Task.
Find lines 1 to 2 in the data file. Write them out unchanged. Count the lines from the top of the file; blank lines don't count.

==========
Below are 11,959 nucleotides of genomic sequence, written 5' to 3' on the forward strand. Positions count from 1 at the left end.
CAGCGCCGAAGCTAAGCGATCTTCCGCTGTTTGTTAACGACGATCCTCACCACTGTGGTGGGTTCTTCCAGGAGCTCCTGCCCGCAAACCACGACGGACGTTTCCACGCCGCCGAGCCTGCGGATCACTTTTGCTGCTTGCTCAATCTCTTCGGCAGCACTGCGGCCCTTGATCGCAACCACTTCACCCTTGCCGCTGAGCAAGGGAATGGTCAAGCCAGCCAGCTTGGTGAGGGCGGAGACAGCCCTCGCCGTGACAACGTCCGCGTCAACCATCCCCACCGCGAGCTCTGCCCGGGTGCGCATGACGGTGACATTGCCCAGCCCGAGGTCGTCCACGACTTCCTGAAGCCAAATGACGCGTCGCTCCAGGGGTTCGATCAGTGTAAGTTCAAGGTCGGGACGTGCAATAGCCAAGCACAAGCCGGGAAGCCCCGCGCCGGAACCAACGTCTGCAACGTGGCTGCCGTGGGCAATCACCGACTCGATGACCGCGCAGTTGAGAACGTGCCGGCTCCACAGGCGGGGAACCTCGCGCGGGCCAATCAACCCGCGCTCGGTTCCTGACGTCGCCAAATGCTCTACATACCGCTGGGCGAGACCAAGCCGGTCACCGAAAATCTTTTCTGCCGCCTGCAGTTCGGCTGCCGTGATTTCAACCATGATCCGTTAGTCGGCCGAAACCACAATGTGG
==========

Below are 11,959 nucleotides of genomic sequence, written 5' to 3' on the forward strand. Positions count from 1 at the left end.
CAGCGCCGAAGCTAAGCGATCTTCCGCTGTTTGTTAACGACGATCCTCACCACTGTGGTGGGTTCTTCCAGGAGCTCCTGCCCGCAAACCACGACGGACGTTTCCACGCCGCCGAGCCTGCGGATCACTTTTGCTGCTTGCTCAATCTCTTCGGCAGCACTGCGGCCCTTGATCGCAACCACTTCACCCTTGCCGCTGAGCAAGGGAATGGTCAAGCCAGCCAGCTTGGTGAGGGCGGAGACAGCCCTCGCCGTGACAACGTCCGCGTCAACCATCCCCACCGCGAGCTCTGCCCGGGTGCGCATGACGGTGACATTGCCCAGCCCGAGGTCGTCCACGACTTCCTGAAGCCAAATGACGCGTCGCTCCAGGGGTTCGATCAGTGTAAGTTCAAGGTCGGGACGTGCAATAGCCAAGCACAAGCCGGGAAGCCCCGCGCCGGAACCAACGTCTGCAACGTGGCTGCCGTGGGCAATCACCGACTCGATGACCGCGCAGTTGAGAACGTGCCGGCTCCACAGGCGGGGAACCTCGCGCGGGCCAATCAACCCGCGCTCGGTTCCTGACGTCGCCAAATGCTCTACATACCGCTGGGCGAGACCAAGCCGGTCACCGAAAATCTTTTCTGCCGCCTGCAGTTCGGCTGCCGTGATTTCAACCATGATCCGTTAGTCGGCCGAAACCACAATGTGG